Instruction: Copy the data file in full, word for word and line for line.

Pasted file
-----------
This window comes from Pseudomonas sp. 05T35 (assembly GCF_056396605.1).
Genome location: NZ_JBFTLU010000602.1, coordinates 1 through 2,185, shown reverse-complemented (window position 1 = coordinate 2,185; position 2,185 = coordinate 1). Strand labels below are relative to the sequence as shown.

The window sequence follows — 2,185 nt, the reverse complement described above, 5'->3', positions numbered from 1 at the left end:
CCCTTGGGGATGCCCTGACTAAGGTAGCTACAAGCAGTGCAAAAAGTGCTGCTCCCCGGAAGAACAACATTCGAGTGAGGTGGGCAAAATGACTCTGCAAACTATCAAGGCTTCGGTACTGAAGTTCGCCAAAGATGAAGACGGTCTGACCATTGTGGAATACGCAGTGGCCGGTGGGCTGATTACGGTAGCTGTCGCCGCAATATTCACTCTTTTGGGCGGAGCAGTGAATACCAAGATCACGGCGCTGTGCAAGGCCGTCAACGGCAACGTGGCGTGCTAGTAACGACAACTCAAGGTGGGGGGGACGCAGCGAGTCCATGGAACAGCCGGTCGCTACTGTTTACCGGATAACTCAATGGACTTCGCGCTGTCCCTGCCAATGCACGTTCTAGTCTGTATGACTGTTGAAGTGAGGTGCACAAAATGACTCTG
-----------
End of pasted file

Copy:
This window comes from Pseudomonas sp. 05T35 (assembly GCF_056396605.1).
Genome location: NZ_JBFTLU010000602.1, coordinates 1 through 2,185, shown reverse-complemented (window position 1 = coordinate 2,185; position 2,185 = coordinate 1). Strand labels below are relative to the sequence as shown.

The window sequence follows — 2,185 nt, the reverse complement described above, 5'->3', positions numbered from 1 at the left end:
CCCTTGGGGATGCCCTGACTAAGGTAGCTACAAGCAGTGCAAAAAGTGCTGCTCCCCGGAAGAACAACATTCGAGTGAGGTGGGCAAAATGACTCTGCAAACTATCAAGGCTTCGGTACTGAAGTTCGCCAAAGATGAAGACGGTCTGACCATTGTGGAATACGCAGTGGCCGGTGGGCTGATTACGGTAGCTGTCGCCGCAATATTCACTCTTTTGGGCGGAGCAGTGAATACCAAGATCACGGCGCTGTGCAAGGCCGTCAACGGCAACGTGGCGTGCTAGTAACGACAACTCAAGGTGGGGGGGACGCAGCGAGTCCATGGAACAGCCGGTCGCTACTGTTTACCGGATAACTCAATGGACTTCGCGCTGTCCCTGCCAATGCACGTTCTAGTCTGTATGACTGTTGAAGTGAGGTGCACAAAATGACTCTG